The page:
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I am testing the code below, does a basic database query. It works fine when I run it from the CLI using "scala dbtest.scala", but gives me compile errors when I try to compile it with scalac :

[sean@ibmp2 pybackup]$ scalac dbtest.scala
dbtest.scala:5: error: expected class or object definition
val conn_str = "jdbc:mysql://localhost:3306/svn?user=svn&password=svn"
^
dbtest.scala:8: error: expected class or object definition
classOf[com.mysql.jdbc.Driver]
^
dbtest.scala:11: error: expected class or object definition
val conn = DriverManager.getConnection(conn_str)
^
dbtest.scala:12: error: expected class or object definition
try {
^
four errors found

import java.sql.{Connection, DriverManager, ResultSet};
import java.util.Date

// Change to Your Database Config
val conn_str = "jdbc:mysql://localhost:3306/svn?user=xx&password=xx"

// Load the driver
classOf[com.mysql.jdbc.Driver]

// Setup the connection
val conn = DriverManager.getConnection(conn_str)
try {
    // Configure to be Read Only
    val statement = conn.createStatement(ResultSet.TYPE_FORWARD_ONLY, ResultSet.CONCUR_READ_ONLY)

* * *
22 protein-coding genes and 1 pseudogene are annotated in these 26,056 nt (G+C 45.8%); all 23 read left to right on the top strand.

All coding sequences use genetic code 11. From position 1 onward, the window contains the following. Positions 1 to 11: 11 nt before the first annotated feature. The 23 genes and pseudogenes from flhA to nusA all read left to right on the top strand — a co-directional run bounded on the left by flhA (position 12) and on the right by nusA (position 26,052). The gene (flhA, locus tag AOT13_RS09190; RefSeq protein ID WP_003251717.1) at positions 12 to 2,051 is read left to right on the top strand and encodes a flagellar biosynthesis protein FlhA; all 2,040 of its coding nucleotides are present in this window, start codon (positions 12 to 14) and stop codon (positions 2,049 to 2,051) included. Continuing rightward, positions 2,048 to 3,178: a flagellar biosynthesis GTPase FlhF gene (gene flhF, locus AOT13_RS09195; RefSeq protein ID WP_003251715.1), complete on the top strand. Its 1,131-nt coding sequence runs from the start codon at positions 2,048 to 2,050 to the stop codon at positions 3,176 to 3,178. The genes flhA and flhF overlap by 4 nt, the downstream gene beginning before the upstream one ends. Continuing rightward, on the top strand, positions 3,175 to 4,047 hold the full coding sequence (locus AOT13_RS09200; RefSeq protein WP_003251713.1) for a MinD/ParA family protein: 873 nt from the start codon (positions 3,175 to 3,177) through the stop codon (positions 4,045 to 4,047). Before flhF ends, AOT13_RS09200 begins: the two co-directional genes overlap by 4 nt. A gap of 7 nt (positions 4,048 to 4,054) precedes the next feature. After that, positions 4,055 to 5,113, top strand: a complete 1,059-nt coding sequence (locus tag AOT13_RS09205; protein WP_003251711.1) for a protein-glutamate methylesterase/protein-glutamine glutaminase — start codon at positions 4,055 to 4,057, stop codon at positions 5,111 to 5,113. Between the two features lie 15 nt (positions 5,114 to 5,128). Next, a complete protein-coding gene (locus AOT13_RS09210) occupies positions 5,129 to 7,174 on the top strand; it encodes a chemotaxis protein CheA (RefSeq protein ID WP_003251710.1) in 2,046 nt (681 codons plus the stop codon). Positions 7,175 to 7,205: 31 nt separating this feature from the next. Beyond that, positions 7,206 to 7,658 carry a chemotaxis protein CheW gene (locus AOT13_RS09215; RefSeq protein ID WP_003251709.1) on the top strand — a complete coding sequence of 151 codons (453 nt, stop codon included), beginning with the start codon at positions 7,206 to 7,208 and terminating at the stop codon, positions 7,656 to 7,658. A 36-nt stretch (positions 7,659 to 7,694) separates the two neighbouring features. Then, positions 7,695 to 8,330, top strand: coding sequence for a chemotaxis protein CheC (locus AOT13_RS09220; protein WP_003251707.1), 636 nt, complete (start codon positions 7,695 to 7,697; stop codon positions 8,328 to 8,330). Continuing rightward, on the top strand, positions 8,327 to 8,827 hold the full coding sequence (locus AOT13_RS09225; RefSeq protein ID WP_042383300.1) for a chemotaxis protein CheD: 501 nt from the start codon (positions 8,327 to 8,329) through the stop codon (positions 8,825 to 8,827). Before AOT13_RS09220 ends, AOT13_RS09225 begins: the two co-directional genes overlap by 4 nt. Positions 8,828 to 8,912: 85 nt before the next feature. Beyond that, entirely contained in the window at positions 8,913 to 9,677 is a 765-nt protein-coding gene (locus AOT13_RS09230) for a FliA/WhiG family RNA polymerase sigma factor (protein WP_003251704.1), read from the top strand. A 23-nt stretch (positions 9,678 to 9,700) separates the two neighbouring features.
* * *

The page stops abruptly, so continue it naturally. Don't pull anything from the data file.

// Execute Query
    val rs = statement.executeQuery("SELECT * FROM backup")

    // Iterate Over ResultSet
    var svnFiles = Set[String]()
    while (rs.next) {
        val repos = rs.getString("repos")
        val lm = rs.getDate("lastModified")
        val lb = rs.getDate("lastBackedup")
        if (lm.getTime() > lb.getTime()) {
          println(repos + " needs backing up")
          svnFiles += repos
        }
        else {
          println(repos + " doesn't need backing up")
        }
    }
    println(svnFiles)
}
finally {
    conn.close
}

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2 Answers

up vote 7 down vote accepted

You need either a class, object, or trait at the top level to make it a legal source to compile. scala interpreter expects definitions and expressions, whereas scalac expects something that can turn into Java .class files.

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OK, but it's legal to run the code as I have it like a script through command line scala? It does work from the CLI –  fred basset Jan 10 '11 at 21:58
1  
Yes, as a script, Scala does not require a top level container. –  Thomas Lockney Jan 10 '11 at 22:21
    
Also, reminder from scala -help: All options to scalac (see scalac -help) are also allowed. So, go ahead and run it with something like scala -optimise dbtest.scala –  opyate Sep 4 '12 at 19:06
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//imports here

object DbTest {
  def main(args: Array[String]) {
  // your code here
  }
}
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